Police 'to rent' custody centres from private firm

  • Published
G4S van
Image caption,
G4S hopes to build 30 custody centres in the UK over the next three years

A private security firm has said it is in talks with police forces to provide what it says would be the UK's first privately-built and run police cells.

G4S said the move could save forces more than £400m a year.

Private companies already manage and staff police custody suites for several UK forces.

But under G4S's plans the firm would build, own and run the cells, which could then be rented by police forces and other agencies.

Under the scheme, suites would be staffed by G4S employees but overseen by police custody sergeants.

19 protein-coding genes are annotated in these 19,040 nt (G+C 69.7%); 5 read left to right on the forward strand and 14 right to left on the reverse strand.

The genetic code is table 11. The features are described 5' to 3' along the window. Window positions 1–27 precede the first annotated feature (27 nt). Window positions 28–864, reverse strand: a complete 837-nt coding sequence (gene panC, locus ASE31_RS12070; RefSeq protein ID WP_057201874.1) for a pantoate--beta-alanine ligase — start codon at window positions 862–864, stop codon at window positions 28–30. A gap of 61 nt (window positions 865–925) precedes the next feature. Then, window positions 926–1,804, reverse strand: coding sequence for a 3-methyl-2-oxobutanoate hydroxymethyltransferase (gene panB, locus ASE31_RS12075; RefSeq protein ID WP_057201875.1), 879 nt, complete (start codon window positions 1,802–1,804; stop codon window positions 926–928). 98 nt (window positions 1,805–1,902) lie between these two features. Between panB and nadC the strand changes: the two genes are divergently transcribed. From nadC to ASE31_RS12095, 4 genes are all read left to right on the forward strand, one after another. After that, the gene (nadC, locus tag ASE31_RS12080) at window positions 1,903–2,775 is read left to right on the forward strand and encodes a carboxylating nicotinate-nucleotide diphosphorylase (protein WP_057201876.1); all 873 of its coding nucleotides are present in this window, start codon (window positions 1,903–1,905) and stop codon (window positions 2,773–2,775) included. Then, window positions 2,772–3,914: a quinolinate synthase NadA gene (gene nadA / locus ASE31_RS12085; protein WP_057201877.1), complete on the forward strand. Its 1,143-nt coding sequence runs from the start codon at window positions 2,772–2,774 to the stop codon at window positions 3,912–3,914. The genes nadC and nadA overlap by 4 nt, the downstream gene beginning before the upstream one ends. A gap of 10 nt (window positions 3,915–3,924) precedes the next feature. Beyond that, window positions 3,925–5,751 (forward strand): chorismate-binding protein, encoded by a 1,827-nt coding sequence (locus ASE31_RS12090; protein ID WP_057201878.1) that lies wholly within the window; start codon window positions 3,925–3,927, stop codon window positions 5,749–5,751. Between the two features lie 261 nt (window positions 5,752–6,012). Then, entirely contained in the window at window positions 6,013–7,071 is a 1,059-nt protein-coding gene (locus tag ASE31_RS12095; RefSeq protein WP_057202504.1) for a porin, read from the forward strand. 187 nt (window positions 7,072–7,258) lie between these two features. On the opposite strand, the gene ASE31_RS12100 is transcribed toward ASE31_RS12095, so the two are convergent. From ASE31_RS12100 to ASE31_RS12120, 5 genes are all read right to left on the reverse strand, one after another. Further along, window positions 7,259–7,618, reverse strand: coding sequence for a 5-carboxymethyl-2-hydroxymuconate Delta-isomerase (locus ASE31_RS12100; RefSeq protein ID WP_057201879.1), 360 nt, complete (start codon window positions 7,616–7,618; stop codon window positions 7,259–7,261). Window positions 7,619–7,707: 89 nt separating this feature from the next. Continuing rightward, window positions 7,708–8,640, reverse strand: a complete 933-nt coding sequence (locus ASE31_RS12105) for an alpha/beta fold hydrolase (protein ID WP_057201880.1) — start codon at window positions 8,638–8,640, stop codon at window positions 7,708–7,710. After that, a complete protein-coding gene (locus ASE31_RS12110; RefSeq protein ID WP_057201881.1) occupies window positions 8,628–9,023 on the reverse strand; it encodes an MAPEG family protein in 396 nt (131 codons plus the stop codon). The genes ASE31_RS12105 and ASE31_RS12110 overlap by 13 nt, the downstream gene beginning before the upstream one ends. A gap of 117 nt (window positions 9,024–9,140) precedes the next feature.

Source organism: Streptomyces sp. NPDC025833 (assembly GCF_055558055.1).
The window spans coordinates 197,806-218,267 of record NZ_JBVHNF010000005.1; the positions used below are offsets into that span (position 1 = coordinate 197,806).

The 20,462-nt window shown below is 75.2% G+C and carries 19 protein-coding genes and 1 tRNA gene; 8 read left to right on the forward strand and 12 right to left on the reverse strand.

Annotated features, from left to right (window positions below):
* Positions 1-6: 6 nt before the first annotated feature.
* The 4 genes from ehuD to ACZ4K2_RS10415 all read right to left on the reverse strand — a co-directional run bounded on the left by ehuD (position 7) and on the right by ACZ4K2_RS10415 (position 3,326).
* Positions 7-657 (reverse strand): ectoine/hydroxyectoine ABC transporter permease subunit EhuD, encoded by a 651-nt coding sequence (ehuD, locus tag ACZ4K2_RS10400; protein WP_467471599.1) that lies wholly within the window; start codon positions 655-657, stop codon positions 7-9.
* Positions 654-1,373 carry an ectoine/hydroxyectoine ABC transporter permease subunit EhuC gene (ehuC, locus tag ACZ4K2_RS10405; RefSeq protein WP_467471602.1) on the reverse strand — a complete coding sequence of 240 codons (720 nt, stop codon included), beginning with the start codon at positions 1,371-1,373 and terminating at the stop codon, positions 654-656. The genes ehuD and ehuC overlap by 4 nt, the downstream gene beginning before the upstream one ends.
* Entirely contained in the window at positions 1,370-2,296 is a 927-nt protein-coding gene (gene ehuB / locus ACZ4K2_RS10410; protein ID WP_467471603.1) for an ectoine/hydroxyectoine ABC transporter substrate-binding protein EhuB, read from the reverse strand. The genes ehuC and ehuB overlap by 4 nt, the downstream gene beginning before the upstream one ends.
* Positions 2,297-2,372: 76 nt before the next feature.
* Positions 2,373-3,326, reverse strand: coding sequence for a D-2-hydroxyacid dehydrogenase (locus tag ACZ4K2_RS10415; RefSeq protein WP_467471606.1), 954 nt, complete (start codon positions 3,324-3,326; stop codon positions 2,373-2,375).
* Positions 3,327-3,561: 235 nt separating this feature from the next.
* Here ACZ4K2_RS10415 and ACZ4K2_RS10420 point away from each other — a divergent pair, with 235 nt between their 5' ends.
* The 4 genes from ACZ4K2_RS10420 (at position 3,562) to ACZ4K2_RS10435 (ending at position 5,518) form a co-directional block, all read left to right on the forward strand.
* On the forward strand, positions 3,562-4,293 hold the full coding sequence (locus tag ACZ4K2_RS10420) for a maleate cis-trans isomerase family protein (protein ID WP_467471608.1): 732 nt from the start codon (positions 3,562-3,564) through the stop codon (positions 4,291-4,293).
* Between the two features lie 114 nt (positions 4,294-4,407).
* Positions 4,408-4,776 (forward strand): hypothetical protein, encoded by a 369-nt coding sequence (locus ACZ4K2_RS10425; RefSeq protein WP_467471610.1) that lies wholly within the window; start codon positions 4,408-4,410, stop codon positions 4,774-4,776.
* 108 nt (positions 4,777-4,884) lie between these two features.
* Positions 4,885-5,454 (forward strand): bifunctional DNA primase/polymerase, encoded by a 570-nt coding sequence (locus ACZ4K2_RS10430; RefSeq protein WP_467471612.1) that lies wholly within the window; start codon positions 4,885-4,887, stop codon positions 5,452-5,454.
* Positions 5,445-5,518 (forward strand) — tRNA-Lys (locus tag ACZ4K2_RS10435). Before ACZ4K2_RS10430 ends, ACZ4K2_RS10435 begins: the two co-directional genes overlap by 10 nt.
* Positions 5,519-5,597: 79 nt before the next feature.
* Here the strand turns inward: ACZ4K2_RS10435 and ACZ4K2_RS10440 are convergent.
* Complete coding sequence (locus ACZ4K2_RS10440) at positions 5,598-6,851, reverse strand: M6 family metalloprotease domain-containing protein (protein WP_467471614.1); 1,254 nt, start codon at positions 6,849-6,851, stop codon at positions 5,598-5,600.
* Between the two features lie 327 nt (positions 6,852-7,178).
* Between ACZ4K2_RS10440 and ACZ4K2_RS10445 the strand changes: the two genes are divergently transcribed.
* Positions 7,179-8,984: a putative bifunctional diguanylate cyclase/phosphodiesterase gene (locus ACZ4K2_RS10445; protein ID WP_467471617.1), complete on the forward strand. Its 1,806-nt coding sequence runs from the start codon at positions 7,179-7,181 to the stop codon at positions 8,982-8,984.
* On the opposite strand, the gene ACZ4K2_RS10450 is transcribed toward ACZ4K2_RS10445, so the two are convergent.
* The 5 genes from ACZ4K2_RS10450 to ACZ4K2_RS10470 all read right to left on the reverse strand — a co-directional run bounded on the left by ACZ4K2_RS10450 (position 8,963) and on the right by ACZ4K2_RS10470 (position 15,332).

"We're negotiating with a force which we expect to conclude at the end of November," said John Shaw, managing director of police support services at G4S, without naming the force.

The company hopes to start operating cells by July next year and plans to build 30 custody centres on brownfield sites across the UK over the next three years.

"We believe this new service has significant benefits for police forces and will also allow forces to update ageing custody suites with new state-of-the-art facilities at a more reasonable cost," said Mr Shaw.

"With the custody suites owned, managed and maintained by a third party, police forces adopting this solution will no longer bear the cost of deprecating detention estates."

He added that one force the company had profiled estimated it could save £77m over three years and £243m over 25 years under the scheme.

Related Internet Links

The BBC is not responsible for the content of external sites.